Tuesday, February 4, 2014

Why is "douche" an acceptable slur?

This last night, I was on the Twitters. And as I scrolled down my feed, about two-thirds of the tweets sported the hashtag #palpabledouchery.

Almost all of the tweets were directed at either Woody Allen (because of his denials of Dylan Farrow's claims of sexual abuse) or Stephen King (from their content, it seems as though he tweeted something in support or defense of Allen, although I am not 100% sure, as I did not seek out King's original tweets/comments).

Anyway, this post is not in anyway meant to critique the critiques of Allen or King. What Allen is accused of is sickening. And people who reflexively defend him play into a longstanding dynamic where survivors of sexual abuse are shamed and put on trial while their perpetrators remain above the fray.

No, this post is not about the Allen/Farrow/King news story or controversy. This post is about the hashtag: #palpabledouchery.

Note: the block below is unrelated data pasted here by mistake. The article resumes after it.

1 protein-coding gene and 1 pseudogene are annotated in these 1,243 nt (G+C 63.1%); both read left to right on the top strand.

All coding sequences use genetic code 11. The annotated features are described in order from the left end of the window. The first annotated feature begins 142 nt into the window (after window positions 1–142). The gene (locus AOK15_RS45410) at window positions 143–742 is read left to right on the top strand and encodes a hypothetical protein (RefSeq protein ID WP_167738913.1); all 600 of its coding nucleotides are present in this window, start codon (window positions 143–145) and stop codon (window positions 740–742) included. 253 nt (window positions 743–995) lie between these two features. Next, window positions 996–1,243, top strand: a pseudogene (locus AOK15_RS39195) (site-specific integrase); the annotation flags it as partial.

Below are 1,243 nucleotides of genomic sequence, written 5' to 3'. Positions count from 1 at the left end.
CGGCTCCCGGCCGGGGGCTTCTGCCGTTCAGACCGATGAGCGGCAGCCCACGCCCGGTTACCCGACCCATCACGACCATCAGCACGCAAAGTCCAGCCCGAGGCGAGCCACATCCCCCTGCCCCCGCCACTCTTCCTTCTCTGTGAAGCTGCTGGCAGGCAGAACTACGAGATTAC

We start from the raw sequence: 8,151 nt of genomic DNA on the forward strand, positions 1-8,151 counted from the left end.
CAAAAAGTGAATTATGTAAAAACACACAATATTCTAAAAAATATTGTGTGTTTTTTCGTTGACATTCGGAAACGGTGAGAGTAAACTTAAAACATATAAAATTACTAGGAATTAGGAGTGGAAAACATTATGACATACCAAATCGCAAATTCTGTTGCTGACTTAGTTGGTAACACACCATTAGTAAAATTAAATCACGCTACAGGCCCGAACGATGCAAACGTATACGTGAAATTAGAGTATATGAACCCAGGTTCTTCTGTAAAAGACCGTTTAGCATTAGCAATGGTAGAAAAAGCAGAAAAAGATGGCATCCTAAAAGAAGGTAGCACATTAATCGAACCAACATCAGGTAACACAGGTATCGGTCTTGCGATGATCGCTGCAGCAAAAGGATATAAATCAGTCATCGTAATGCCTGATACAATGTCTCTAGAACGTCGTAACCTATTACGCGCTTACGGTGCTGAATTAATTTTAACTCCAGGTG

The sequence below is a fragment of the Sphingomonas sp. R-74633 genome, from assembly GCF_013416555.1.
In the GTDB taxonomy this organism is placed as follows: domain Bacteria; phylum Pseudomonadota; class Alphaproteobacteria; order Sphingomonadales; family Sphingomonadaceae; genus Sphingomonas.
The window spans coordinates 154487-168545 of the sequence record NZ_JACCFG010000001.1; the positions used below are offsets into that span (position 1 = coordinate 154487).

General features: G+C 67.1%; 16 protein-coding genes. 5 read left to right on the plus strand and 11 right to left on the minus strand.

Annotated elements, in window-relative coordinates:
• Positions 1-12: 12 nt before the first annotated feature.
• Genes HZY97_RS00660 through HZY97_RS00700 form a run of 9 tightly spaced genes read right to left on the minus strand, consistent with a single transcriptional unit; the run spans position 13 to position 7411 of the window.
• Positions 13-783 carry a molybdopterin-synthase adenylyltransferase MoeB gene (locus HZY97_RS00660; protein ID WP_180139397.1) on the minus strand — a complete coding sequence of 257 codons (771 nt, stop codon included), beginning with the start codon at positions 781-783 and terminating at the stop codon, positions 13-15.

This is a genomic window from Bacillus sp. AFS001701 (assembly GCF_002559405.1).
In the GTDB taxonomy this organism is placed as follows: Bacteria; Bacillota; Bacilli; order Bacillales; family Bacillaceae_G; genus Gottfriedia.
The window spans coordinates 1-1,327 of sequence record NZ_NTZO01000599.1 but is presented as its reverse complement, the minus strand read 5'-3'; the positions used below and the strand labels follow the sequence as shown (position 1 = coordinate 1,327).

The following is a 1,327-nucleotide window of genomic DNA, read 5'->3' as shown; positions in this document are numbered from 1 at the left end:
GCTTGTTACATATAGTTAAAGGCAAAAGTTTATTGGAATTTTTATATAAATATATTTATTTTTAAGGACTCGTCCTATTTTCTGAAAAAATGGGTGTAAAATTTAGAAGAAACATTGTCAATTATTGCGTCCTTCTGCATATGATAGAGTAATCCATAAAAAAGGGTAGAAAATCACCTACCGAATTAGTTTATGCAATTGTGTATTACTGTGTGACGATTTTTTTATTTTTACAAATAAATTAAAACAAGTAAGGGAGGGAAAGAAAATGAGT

Monday, February 3, 2014

What is subversivism?

This is one in a series of blog posts in which I discuss some of the concepts and terminology that I forward in my writings, including my new book Excluded: Making Feminist and Queer Movements More Inclusive.

So the word “subversivism” pops up a couple of times in Excluded, but I first began using the term in my first book Whipping Girl, specifically Chapter 20, “The Future of Queer/Trans Activism.” While the word had previously existed (Merriam-Webster defines it as “the quality or state of being subversive”), I began using it to describe a form of sexism that is quite prevalent within feminist and queer subcultures, albeit absent from straight mainstream society.